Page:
Sarah Ferguson opened up about her recovery after undergoing a single mastectomy and breast reconstruction surgery.
Last month, the 63-year-old Duchess of York revealed that she had been diagnosed with early stage breast cancer. During an episode of her "Tea Talks" podcast with Sarah Thompson that was recorded one week after her surgery, Ferguson reflected on recuperating after the eight-hour procedure.
"It's really just extraordinary to come to terms with a new you," she said on the episode that was released on July 5.
Ferguson continued, "It's extraordinary. You just cannot be complacent with yourself or life or just how lucky you are."
The "Her Heart for a Compass" author recalled that her doctor had seen a "shadow" when she went in for a routine mammogram. Ferguson said that she then went to London's Royal Free Hospital where she "had a contrast put in my arm" so doctors could further examine the shadow. Afterward, the duchess said she visited King Edward VII's Hospital in London.
"From the drive from the Royal Free over to the VII, I sort of looked up mastectomy," Ferguson remembered. "And then pathology came back a few days later and then, of course, your mind's already gone racing in every direction. And then [I] get a text saying, 'We think it's mastectomy.' Then your mind plays more tricks. And then you go and meet the reconstructive surgeon and you suddenly think, 'OK, we can do this.'"
Ferguson explained that she underwent DIEP flap, a type of reconstructive surgery that uses skin and fat from a woman's abdomen to create a new breast after a mastectomy. She said that she was "very lucky" that she was able to the reconstructive surgery immediately after the mastectomy.
The television personality admitted that she became nervous while being admitted to the hospital ahead of the surgery.
"When I walked in on the day, I walked straight into critical care. And that made me a little bit wobbly," Ferguson said.
Thompson recalled that she and Ferguson were texting before and after the surgery. "When you sent me your picture in the evening, you'd come out," Thompson remembered. "I mean, no one has looked that good coming out of surgery, but you looked amazing. But it was a relief that was."
"That lovely morphine smile I had," Ferguson joked.
"I was chatting away," she added. "I kept taking my oxygen mask off and saying, 'Sorry! It's the morphine.' I got away with talking an absolute load of rubbish."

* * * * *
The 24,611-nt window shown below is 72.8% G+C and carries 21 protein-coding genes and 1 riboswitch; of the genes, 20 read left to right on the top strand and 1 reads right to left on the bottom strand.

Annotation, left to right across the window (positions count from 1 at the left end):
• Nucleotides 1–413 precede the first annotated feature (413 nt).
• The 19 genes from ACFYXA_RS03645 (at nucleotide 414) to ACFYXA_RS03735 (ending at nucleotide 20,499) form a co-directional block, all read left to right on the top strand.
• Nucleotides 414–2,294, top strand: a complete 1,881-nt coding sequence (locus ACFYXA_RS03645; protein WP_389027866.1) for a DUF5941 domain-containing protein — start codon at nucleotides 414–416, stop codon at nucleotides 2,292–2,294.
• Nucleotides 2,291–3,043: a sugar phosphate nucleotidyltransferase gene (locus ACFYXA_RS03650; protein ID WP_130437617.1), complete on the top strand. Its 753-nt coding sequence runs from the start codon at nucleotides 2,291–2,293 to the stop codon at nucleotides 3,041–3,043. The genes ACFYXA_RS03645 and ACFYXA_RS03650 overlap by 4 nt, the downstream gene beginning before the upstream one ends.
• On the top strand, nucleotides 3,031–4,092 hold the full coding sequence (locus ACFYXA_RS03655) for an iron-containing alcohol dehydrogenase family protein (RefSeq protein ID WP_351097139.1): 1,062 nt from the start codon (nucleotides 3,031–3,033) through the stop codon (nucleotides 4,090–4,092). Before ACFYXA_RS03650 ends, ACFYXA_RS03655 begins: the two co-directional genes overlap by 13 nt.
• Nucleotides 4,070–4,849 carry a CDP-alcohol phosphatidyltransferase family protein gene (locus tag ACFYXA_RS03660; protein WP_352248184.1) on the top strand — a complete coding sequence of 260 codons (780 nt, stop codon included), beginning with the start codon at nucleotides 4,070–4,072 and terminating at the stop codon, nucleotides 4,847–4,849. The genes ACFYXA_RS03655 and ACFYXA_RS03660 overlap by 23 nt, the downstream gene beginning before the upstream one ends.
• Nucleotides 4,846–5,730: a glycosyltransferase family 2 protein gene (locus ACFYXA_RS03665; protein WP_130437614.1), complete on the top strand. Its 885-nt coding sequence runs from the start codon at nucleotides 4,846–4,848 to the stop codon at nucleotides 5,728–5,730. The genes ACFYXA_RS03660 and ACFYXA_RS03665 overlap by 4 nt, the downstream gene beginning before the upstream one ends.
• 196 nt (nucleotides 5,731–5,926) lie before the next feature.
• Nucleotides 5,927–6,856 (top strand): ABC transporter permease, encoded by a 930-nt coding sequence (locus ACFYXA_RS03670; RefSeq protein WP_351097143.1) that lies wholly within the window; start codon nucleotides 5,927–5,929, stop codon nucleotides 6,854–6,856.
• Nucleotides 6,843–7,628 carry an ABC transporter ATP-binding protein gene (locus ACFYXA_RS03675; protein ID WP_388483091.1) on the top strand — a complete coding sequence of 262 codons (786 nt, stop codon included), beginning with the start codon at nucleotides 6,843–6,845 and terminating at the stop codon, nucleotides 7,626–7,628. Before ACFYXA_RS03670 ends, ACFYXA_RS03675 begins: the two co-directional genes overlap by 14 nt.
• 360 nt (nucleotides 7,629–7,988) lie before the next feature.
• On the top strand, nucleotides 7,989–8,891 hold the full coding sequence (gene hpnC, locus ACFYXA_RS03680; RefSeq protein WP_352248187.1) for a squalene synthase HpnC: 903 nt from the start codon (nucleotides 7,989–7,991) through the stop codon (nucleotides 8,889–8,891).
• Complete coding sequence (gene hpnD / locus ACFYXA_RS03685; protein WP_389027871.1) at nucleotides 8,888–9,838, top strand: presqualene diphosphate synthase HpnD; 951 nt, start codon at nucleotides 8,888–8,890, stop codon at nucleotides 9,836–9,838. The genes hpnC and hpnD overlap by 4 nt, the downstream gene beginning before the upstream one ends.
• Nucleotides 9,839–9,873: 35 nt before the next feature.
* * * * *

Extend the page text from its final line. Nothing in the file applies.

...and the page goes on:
Ferguson expressed her gratitude to the "amazing" nurses who took care of her and noted that she had written to "every single one of them."
She also urged her listeners to be proactive about their health. "We must make people realize, it's not OK. But if you're going to get it, then catch it quick," Ferguson said. "Do the screening, catch it quick and go and say I can do this."
The duchess continued, "It's not bravery. It's not courage. It's about understanding that you're not going to feel as you did for a bit. So don't try and be a superhero. Take many steps, have the cup of tea, trust people. Very important not to be complacent with every single thing now."
Ferguson, who is famously known as "Fergie," shares two daughters, Princess Eugenie, 33 and Princess Beatrice, 34 with her ex-husband Prince Andrew, the Duke of York, 63.
In addition to her own fears, Ferguson said that her diagnosis had been scary for her family as well.
"I think it's scary for any family member out there," she said. "You really start looking at your own demise. It's a wake-up call, and then you think, 'How am I going to deal with this?'"
However, Ferguson explained that she considers herself "very lucky" that she caught the cancer before it had spread.
"[It] didn't go into my lymph nodes, and I don't have to have chemo or radiation or Tamoxifen," she said.
Ferguson added, "My job is to get out there strong, healthy and keep spreading the word."
Last month, Ferguson's representative told Fox News Digital, "Sarah, Duchess of York was recently diagnosed with an early form of breast cancer detected at a routine mammogram screening."
"She was advised she needed to undergo surgery, which has taken place successfully."
Her rep added, "The Duchess is receiving the best medical care and her doctors have told her that the prognosis is good. She is now recuperating with her family."
"The Duchess wants to express her immense gratitude to all the medical staff who have supported her in recent days."
Ferguson's representative continued, "She is also hugely thankful to the staff involved in the mammogram which identified her illness, which was otherwise symptom free, and believes her experience underlines the importance of regular screening."